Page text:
A Pair Of Wheaton Terriers Learn to Calm Down and Listen

By: David Codr

Published Date: August 10, 2015

Finn and Murphy

Four year-old Finn (left) was rescued from an abusive home and now lives with eleven-year-old Murphy. Their guardians called me in to help with Finn’s dog reactiveness, barking, fear of unknown men and tendency to get over excited on walks barking at everything.

Both dogs met me at the door excitedly and their guardian had warned me to be careful coming through the front door as Finn likes to bolt for freedom when given the chance.

I showed their guardians a technique that I developed to stop the dogs from jumping up on people when Finn jumped up on me. I had been keeping him in front and blocking him, but he eventually snuck one in. But immediately after I applied the technique, I could see it was working as the dog jumped up, but then paused and twisted he is body away form mine avoiding contact the next time he started to jump up.

While I was discussing the situation with their guardians, Finn climbed up on top of the ottoman / table in front of the couch as if it was a small hill. This probably illustrated the most clearly how Finn felt about the home; in his mind, it was his.

I suggested some simple rules that will help change Finn’s perception that he is top dog. This will be pretty important in his rehabilitation as he was so excitable he often lost control of his bladder, urinating when excited or scared. His guardians had him in a belly band due to the frequency of his accidents.

I suggested that they stop petting Finn when he was excited as it only reinforces the excited state. Instead I suggested they ask the dog to do something like sit or lay down before petting him. By petting the dog for engaging in an activity, we can help him learn to control himself and stay calmer while also reinforcing a desired action.

The more a dog is petted when it does (or immediately finished doing) something, the more likely they are to repeat that thing. By consciously only petting the dog when it does something the guardians like and want repeated, the dog quickly learns to engage in those actions more often.

Because arriving guests was one repeating activity that caused Finn to loose control of his bladder, I showed his guardians how to claim the door and take over the guest greeting ritual. I had one of his guardians play the part of a guest and ring the doorbell while knocking as much as humanly possible. It took a few corrections, but I was able to get the dogs to move away from the door and stay there as I answered it.

I had the guardian repeat the pretend arrival a few moments later but this time the other guardian answered the door on her own. At first she was slow and timid in her movements which resulted in the the dogs ignoring and literally walking around her.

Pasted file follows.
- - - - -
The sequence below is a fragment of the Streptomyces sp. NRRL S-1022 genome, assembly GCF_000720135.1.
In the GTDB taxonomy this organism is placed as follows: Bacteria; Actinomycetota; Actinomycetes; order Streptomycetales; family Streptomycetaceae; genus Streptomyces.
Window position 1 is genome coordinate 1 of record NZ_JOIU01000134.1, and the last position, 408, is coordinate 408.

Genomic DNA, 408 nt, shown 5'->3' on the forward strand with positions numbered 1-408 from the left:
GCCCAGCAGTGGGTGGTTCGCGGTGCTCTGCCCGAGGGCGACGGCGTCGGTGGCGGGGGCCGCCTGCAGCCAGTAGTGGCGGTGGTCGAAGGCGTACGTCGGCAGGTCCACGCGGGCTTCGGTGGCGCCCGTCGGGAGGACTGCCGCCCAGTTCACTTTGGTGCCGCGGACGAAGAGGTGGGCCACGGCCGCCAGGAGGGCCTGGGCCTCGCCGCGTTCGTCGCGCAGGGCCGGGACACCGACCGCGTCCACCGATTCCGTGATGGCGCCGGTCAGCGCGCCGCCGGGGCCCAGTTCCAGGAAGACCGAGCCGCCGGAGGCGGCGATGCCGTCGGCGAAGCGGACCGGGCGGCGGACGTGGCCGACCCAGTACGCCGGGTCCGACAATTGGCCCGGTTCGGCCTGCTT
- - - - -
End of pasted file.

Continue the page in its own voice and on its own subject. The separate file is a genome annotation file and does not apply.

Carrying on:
But she stuck with it and within a few moments she was able to claim the doorway and get the dogs to stay back as she answered the door on her own.

She faltered a bit at the end but this exercise is more difficult to do than it looks. Now that she knows how to claim the space, she should continue to improve; reacting faster and not turning her back to the dogs until they are still or sitting down.

I wanted to make sure they could do it without my coaching, so I gave my iPhone to one of them so she could film her husband answering the door as I knocked.

I tried to simulate a more normal door arrival sound pattern, alternating between knocking and ringing the bell as a guest would do. While the dogs were more practiced at the exercise by this point, his quick reaction time and confident assertive movement made it look easy. It really only took him one real correction and the barking was far, far less than before.

Because of Finn’s reactivity to other dogs, I fitted him up with a Martingale collar and showed his guardians how to apply the special twist to the leash. The dogs were pretty calm when getting leashed up which was good, but they did try to move in front of their guardians once they neared the door.

After showing the guardians how to tell the dogs to stay next to them and not rush out the door when its opened, we headed out for a short walk. As usually the Martingale really influenced the dog and helped the guardians keep him in a heel position.

Even when a diesel truck rumbled past, Finn stayed calm and even refrained from barking and getting all riled up as he used to do. When a dog sees its humans have things under control and respects their authority, it isn’t as reactive to its surroundings. In Finn’s case, he barked and got upset when loud trucks drove by because he thought it was his block and the trucks were operating without his permission.

The exercises we did inside contributed to this new more relaxed behavior, but the real difference was the dog was already deferring to the humans as the authority figures. Now that the human was leading the walk, the dog wasn’t in charge of security and instead went back to being a dog.

By the time we finished the session, the dogs were much calmer and easier to direct. They were even observing the new rules without being told or corrected. I love how quickly dogs can change once their humans start telling them what they want and expect in a way the dog understands.

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This post was written by: David Codr